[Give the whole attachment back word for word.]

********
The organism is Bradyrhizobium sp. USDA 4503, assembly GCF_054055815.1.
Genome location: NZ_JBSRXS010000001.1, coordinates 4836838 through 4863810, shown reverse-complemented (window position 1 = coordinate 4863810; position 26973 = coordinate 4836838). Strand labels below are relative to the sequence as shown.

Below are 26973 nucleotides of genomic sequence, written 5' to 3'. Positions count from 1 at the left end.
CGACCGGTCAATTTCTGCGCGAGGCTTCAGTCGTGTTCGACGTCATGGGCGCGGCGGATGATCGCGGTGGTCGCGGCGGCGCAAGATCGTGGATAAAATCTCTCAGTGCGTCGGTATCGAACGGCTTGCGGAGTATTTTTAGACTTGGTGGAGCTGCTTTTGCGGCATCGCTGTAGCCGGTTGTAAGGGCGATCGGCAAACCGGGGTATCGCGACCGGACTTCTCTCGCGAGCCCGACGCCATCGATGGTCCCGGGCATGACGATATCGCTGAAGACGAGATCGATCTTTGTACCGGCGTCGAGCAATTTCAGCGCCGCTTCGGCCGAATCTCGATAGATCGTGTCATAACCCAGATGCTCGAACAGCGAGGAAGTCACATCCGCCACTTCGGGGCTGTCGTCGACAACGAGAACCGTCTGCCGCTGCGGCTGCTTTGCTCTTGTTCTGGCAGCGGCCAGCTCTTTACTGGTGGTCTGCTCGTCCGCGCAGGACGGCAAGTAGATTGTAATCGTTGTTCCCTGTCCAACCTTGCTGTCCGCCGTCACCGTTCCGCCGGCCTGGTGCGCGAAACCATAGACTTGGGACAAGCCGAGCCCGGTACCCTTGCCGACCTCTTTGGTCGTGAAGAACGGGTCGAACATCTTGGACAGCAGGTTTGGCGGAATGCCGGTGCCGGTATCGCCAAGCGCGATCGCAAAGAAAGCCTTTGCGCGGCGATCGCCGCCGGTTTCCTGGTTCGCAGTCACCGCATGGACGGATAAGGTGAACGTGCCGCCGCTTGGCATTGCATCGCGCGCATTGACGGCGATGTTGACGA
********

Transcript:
The organism is Bradyrhizobium sp. USDA 4503, assembly GCF_054055815.1.
Genome location: NZ_JBSRXS010000001.1, coordinates 4836838 through 4863810, shown reverse-complemented (window position 1 = coordinate 4863810; position 26973 = coordinate 4836838). Strand labels below are relative to the sequence as shown.

Below are 26973 nucleotides of genomic sequence, written 5' to 3'. Positions count from 1 at the left end.
CGACCGGTCAATTTCTGCGCGAGGCTTCAGTCGTGTTCGACGTCATGGGCGCGGCGGATGATCGCGGTGGTCGCGGCGGCGCAAGATCGTGGATAAAATCTCTCAGTGCGTCGGTATCGAACGGCTTGCGGAGTATTTTTAGACTTGGTGGAGCTGCTTTTGCGGCATCGCTGTAGCCGGTTGTAAGGGCGATCGGCAAACCGGGGTATCGCGACCGGACTTCTCTCGCGAGCCCGACGCCATCGATGGTCCCGGGCATGACGATATCGCTGAAGACGAGATCGATCTTTGTACCGGCGTCGAGCAATTTCAGCGCCGCTTCGGCCGAATCTCGATAGATCGTGTCATAACCCAGATGCTCGAACAGCGAGGAAGTCACATCCGCCACTTCGGGGCTGTCGTCGACAACGAGAACCGTCTGCCGCTGCGGCTGCTTTGCTCTTGTTCTGGCAGCGGCCAGCTCTTTACTGGTGGTCTGCTCGTCCGCGCAGGACGGCAAGTAGATTGTAATCGTTGTTCCCTGTCCAACCTTGCTGTCCGCCGTCACCGTTCCGCCGGCCTGGTGCGCGAAACCATAGACTTGGGACAAGCCGAGCCCGGTACCCTTGCCGACCTCTTTGGTCGTGAAGAACGGGTCGAACATCTTGGACAGCAGGTTTGGCGGAATGCCGGTGCCGGTATCGCCAAGCGCGATCGCAAAGAAAGCCTTTGCGCGGCGATCGCCGCCGGTTTCCTGGTTCGCAGTCACCGCATGGACGGATAAGGTGAACGTGCCGCCGCTTGGCATTGCATCGCGCGCATTGACGGCGATGTTGACGA